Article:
Meeting Maasai Cricket Warriors


Last week, on Tuesday 21st of August, we had the pleasure of hosting a day with the Maasai Cricket Warriors from Kenya,  as a part of their UK Tour organised by Mojatu Foundation. This action-packed day was full of activities for both the Maasai Cricket Warriors and the public. Our aim was to introduce the Warriors to Nottingham and its citizens. Scroll down for the full story.


For more photographs visit the GALLERY PAGE



Exploring Clifton

First thing in the morning we jumped onto the tram heading to Clifton South for our first event. [Walk the Talk] is our monthly walking dialogue, supported by KEOLIS/NET Nottingham. We had a quick cuppa in our Communities Hub and set off to see the best views Clifton Grove Nature Reserve had to offer. Perhaps even more interesting than seeing the Warriors enjoying the landscape in their traditional Maasai clothing, was observing surprised faces of Clifton locals. Distracted from their daily activities, they greeted us, asked about the Warriors, and even had a quick football kick around. Even people in cars and lorries could not resist honking their horns and greeting us as we walked towards Clifton Village. The Maasai Cricket Warriors really enjoyed the change of scenery and the opportunity to experience the local nature, as well as interacting with other walkers.





Back to the city

After another quick tram journey back to the city centre and a rejuvenating lunch break at the fantastic [Sobar], we went to show the Warriors Nottingham’s iconic Robin Hood statue and set up for a quick game of cricket with the public. This was very popular, especially with the younger population, and needless to say they did Nottingham proud. Meanwhile other Warriors posed for the pictures with Robin Hood. We were joined by the Sheriff’s Guard and CPO and headed to the Nottingham Beach. Despite the beautiful weather and scorching heat, there was no time for sunbathing. Every passerby was intrigued by their presence and wanted a picture with them by the Left Lion. Families relaxing at the beach had an unique opportunity to see the Warriors perform their cultural songs and dance. Following that we met with the Sheriff of Nottingham for a cup of tea and discussion about team’s campaigns and work in Kenya.




A night of culture

You cannot come to Nottingham and not visit Nottingham Contemporary. We had partnered with the gallery to organise yet another film screening and a tour of the current exhibition. This time we showcased [Warriors] (2015) – a film about the Maasai Cricket Warriors. This documentary follows Maasai Cricket Warriors on their journey to England to compete in the 2013 Last Man Stands world cricket championship. It also shows their passion and commitment to ending FGM and other social issues faced by their community.

Film night was concluded by the panel discussion with the Maasai Cricket Warriors’ Captain – Sonyanga Ole Ngais, Valentine Nkoyo and Dr Edith Iheama of Mojatu Foundation, Kinsi Clarke from Nottingham Refugee Forum, and Grace Brough – former Chair of City and County FGM Steering Group. They discussed the issues faced in Kenya, such as Female Genital Mutilation (FGM), child marriage and lack of women’s rights, and the work that Maasai Cricket Warriors do to tackle those problems. Attendees could also find out how FGM affects Nottingham and the UK in general, and what we can do to eliminate it altogether.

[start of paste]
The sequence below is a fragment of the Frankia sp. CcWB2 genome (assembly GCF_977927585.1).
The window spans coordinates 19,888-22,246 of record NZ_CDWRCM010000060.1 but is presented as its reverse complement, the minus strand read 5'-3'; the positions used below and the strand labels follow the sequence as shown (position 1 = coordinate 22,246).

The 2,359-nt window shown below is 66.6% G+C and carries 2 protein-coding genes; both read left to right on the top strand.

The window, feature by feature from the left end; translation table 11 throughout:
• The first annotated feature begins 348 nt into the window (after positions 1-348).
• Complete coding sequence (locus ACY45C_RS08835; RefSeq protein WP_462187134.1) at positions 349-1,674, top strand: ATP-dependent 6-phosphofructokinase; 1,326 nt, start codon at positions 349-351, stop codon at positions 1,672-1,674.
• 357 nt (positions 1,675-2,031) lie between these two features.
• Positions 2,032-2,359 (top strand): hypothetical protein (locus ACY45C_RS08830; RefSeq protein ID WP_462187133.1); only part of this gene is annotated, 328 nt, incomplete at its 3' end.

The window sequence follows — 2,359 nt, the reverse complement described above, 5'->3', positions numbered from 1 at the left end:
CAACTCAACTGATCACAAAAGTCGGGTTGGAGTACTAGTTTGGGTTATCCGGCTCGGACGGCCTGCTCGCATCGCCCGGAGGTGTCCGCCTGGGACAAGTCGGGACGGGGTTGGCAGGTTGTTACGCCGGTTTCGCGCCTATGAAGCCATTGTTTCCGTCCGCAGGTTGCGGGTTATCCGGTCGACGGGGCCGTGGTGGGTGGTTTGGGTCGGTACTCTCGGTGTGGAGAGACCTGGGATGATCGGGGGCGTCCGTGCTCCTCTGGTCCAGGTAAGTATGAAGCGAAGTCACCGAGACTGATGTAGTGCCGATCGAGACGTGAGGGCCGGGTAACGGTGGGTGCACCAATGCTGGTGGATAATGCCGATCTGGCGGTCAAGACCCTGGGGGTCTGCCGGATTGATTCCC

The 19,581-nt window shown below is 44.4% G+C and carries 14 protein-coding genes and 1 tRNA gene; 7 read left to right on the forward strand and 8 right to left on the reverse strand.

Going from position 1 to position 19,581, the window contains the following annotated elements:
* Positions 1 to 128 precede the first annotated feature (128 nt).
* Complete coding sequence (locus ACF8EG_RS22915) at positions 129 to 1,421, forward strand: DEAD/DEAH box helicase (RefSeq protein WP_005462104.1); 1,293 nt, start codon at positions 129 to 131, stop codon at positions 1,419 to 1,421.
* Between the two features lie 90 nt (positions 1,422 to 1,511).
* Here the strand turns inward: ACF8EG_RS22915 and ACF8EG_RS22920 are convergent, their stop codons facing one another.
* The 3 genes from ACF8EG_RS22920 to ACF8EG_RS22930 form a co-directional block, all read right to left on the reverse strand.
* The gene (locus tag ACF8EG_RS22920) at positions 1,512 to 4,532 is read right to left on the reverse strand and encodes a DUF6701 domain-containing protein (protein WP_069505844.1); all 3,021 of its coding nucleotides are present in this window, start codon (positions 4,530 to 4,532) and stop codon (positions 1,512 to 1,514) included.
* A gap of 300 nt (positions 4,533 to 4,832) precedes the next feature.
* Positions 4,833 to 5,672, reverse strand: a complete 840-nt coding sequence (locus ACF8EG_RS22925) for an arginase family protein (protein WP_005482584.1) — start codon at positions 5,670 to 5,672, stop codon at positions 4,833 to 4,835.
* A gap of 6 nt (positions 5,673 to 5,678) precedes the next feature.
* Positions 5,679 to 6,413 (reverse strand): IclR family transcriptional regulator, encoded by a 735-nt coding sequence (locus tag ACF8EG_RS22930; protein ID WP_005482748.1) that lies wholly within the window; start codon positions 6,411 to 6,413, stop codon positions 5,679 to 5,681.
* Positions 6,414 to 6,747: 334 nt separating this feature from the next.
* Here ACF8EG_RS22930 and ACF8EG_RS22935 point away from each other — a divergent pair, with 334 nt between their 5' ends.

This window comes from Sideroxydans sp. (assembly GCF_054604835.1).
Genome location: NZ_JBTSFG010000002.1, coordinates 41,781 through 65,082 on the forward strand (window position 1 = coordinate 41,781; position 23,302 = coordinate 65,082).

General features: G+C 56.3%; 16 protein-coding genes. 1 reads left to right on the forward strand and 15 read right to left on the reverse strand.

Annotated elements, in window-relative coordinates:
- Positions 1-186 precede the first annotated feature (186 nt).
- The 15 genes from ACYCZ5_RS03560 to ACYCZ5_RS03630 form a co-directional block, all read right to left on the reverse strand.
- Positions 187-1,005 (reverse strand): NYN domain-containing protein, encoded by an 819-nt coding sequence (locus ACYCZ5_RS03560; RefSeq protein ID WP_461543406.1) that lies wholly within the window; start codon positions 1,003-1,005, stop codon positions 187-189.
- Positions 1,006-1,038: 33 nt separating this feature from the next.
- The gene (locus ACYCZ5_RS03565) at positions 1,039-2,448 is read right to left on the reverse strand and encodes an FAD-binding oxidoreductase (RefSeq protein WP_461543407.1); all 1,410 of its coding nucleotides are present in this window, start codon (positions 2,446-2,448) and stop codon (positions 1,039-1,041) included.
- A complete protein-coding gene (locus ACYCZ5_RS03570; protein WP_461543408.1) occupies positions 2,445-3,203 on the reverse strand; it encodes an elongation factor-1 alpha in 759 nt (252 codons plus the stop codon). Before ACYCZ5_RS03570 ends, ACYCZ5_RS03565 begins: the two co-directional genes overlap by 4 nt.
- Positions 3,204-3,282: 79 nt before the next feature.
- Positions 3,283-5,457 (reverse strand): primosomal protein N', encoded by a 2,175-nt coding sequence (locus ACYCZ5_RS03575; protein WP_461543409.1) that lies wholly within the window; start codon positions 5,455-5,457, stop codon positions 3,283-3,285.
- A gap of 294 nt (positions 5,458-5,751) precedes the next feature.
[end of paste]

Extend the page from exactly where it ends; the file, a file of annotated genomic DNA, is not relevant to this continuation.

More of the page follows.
The Mojatu Foundation’s lobbying has resulted in Nottingham City Council becoming the first to declare itself as a city of zero tolerance to FGM, which includes committing to work with grassroots organisations, survivors and affected communities.


“FGM violates human rights and is child abuse. Full stop. If we support every single survivor to say FGM ended with them in their families we can end FGM in a generation.” – Valentine Nkoyo, Mojatu Foundation CEO.




Not just about cricket

Although Maasai Cricket Warriors are most famous for their sport endeavours, their work extends far beyond the cricket field. Their aim is to end FGM, using their love of cricket to unite and empower communities, and penetrate the cultural problem that belies the issue. FGM is at the core of other social problems in their community. Girls who are mutilated are also married young, and consequently denied an education. 10 years after starting their mission, the Warriors have convinced Maasai elders to stop mutilating girls and to send them to school.

However, it is not just about having their voices heard. During the panel discussion, team captain,  Sonyanga Ole Ngais, explained that they seek to empower women and give them a platform to speak about FGM and child marriage. For that reason, they set up a female Maasai Cricket Team, with Malawua Ene Ng’ais as a Team Captain, who also joined the Warriors on the UK tour.


What you can do to help

Maasai Cricket Warriors struggle with a lack of funding to carry out their work. However, with your help they will be able to do so much more. Valentine Nkoyo – the main force behind the Massai Cricket Warriors’ visit has set up a fundraising page, with all proceeds going to the Maasai Cricket Warriors, young people both in UK and Kenya, schools, refugees and asylum seekers, new and emerging communities and the wider society. You can read more and make your contribution on

Although the Tour is slowly coming to an end, you can still meet the Warriors, as there are still events due to happen this week. Go to for more information.


For more photographs visit the GALLERY PAGE